26 July 2023
The Great Crashes
Lessons from Global Meltdowns and How to Prevent Them
2023, Penguin Business, 256 pages,
Reviewer: Bridget Rosewell
It’s about assets, isn’t it? Yueh uses a series of crashes to illuminate the issue and they are the crash of 1929 – well of course – followed by the Savings and Loan Crisis of the 1980s, Japan’s real estate crash in the 1980s, the dot com crash (2000), the Global Financial Crisis, dated here to 2008, the Euro crisis of 2010 and Covid-19 crash of 2020. With the exception of the Covid-19 events, all of these are asset-related. Euphoria, exuberance, call it what you will, pushes asset prices higher in the expectation that they can never fall. The bets are all one way and there is enough apparent liquidity in the system to all this to happen.
In other words, to get a crash you must first have a bubble. There have been many other examples. Long ago I made a series of radio programmes about bubbles (with Michael Blastland whose much greater claim to fame is founding ‘More or Less’ on Radio 4). We looked at railway mania, pier building, tulips and the South Sea bubble. Lots of borrowing, lots of leveraging, and all coming to grief when the assets turned out not to be worth the inflated values.
One of Yueh’s main points belies the title. She argues there will always be crashes. Indeed, her final chapter is about the next crash, probably emanating in China. The challenge is to identify lesion which enable the authorities to mitigate the impact in an effective way.
The most important is to act quickly and on sufficient scale. The devastating impact of the crash of 1929 resulted at least in part from the slowness of the response and its limited nature. This lesson was learnt when we reached 2008, although the sub-prime collapse had already started in 2007. September 2008 marks the failure of Lehman Brothers. The ramifications of that failure were not well understood beforehand as the intersections between Lehman and other banks became apparent. I hope UK readers will be familiar with the unwillingness to prop up Northern Rock and how that triggered the first bank run in the UK for 150 years with pictures of people queuing to get their money. That dash for cash and the closure of money markets due to uncertainty in turn led to the failure of RBS, already over-leveraged and over-ambitious.
From this reviewer’s point of view, the most interesting chapters were those about crashes I knew less (or had forgotten more) about. The Savings and Loan crisis of the 80s, and Japan’s crash in the 1990s were full of fascinating detail and well worth reading. I hadn’t understood the role of regulated interest rates in the Savings and Loan debacle driving the so-called thrifts into riskier assets that they didn’t understand – which sounds all too familiar. In Japan, there was an unhealthy exchange of personnel between the regulator and the banks which limited the ability or willingness to speak truth to power – also sounding all too familiar.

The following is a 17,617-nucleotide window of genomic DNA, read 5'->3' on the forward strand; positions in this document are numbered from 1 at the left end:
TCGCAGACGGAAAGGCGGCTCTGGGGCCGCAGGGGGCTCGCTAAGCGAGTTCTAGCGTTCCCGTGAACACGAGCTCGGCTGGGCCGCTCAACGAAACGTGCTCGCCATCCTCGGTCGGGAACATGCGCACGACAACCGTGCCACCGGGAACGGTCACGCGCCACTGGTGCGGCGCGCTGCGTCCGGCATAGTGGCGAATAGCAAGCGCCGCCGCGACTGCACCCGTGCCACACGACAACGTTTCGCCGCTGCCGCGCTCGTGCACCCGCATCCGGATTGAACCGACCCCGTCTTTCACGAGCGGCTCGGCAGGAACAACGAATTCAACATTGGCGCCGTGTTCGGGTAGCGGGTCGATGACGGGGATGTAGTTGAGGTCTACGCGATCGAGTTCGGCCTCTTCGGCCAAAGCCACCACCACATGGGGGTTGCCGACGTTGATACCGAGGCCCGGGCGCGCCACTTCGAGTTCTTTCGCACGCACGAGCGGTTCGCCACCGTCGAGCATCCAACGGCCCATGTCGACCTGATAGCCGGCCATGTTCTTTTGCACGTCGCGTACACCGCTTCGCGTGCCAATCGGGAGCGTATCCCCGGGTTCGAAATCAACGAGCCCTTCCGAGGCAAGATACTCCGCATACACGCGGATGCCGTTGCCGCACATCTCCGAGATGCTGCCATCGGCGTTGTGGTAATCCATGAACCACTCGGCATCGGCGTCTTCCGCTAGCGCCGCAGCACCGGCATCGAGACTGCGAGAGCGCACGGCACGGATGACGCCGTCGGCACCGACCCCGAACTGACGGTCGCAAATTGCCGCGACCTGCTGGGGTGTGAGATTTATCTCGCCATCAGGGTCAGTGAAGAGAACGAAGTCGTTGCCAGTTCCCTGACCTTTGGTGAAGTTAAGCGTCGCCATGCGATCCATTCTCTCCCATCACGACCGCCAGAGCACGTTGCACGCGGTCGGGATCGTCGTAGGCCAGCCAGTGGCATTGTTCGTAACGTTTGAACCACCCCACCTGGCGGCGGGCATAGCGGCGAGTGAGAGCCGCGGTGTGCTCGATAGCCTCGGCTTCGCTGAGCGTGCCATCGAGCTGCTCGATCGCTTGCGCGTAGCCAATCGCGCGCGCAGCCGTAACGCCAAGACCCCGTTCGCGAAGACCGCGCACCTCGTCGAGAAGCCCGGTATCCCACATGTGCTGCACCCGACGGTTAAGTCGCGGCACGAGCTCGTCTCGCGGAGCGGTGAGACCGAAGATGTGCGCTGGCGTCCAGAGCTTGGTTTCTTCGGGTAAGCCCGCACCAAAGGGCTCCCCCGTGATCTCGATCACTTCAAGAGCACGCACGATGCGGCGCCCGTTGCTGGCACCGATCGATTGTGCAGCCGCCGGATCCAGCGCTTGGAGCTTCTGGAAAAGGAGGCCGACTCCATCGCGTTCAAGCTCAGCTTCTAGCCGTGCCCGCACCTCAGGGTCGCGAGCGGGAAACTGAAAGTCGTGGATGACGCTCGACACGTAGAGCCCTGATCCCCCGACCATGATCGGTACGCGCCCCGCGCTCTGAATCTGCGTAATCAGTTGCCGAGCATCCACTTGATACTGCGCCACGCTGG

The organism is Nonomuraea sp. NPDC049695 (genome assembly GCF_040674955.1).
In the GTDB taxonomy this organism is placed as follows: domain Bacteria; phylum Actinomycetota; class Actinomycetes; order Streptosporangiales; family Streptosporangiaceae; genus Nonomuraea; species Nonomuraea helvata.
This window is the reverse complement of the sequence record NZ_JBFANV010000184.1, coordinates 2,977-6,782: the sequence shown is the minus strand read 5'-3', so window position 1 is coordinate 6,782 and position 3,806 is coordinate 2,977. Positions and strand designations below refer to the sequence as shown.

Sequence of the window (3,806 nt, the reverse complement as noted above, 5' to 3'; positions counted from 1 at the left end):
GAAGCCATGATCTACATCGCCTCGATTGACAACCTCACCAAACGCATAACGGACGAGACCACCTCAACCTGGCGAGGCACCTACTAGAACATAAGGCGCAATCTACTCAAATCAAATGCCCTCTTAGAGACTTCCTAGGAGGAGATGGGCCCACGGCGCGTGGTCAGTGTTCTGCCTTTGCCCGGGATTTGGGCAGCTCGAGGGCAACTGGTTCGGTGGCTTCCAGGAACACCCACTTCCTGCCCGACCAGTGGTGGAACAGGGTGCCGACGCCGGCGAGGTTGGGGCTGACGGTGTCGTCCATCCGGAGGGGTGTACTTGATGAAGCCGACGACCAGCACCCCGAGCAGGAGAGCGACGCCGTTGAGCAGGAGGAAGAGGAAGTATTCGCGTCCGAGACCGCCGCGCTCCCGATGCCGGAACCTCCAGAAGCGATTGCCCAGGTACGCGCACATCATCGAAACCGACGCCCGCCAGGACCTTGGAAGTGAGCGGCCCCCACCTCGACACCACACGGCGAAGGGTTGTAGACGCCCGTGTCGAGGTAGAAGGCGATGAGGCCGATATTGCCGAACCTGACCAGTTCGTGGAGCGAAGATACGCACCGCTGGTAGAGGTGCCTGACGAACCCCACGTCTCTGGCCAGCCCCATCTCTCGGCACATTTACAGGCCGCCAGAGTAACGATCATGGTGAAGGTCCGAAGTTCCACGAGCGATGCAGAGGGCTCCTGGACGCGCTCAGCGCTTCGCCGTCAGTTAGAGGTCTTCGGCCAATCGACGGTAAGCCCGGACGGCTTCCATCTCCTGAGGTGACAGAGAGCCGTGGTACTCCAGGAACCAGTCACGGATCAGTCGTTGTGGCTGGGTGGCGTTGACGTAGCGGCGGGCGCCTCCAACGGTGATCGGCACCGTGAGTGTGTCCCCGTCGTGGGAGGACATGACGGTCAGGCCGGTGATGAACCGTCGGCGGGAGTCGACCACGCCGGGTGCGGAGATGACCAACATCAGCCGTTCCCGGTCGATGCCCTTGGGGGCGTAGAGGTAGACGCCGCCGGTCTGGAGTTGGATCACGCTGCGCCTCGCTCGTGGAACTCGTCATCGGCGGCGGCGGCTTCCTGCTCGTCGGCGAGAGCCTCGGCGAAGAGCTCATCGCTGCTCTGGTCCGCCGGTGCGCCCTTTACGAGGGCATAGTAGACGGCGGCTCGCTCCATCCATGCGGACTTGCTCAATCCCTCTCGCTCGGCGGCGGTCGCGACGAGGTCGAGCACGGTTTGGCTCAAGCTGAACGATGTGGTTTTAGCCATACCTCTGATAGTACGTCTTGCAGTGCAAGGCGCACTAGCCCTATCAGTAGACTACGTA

All of which raises the question of whether it is ever possible to get the reaction right. It appears that all crashes have their idiosyncrasies. Their origins differ, the personalities and the institutions differ, and the culture of engagement also differs. In the UK, we are about to have an enquiry into the management of the Covid-19 pandemic. The worst previous pandemic was a century earlier in the wake of the first world war, happening in a very different world. The methods necessary for dealing with a new one were not immediately apparent. International comparisons and standards appeared to suggest the UK was well prepared. In the event, the materials needed were not those for which preparation was made. Equally, hospitals were built in record time and speed but never needed.
I hope that the Inquiry will not engage too heavily in hindsight and will try to manage a balance between the pros and cons of various policies. For example, it is beginning to appear that the impact of lockdowns on education and on the socialisation of children may well be more damaging and long-lasting that was originally thought. That is a lesson to be learned but not necessarily a lesson that could have been known in advance – or could it? Furlough programmes and guaranteed loans to businesses certainly mitigated the worst effect of lockdown and we all learnt to work from home. Understanding the long-term impacts, both good and bad, of this is still playing out. Yueh’s conclusion that the ability and willingness of authorities to act also implies that such authority is accepted and acted upon. This is not always the case.
This is a well written book and full of insightful detail. Whether it will help when the next crash comes remains to be seen.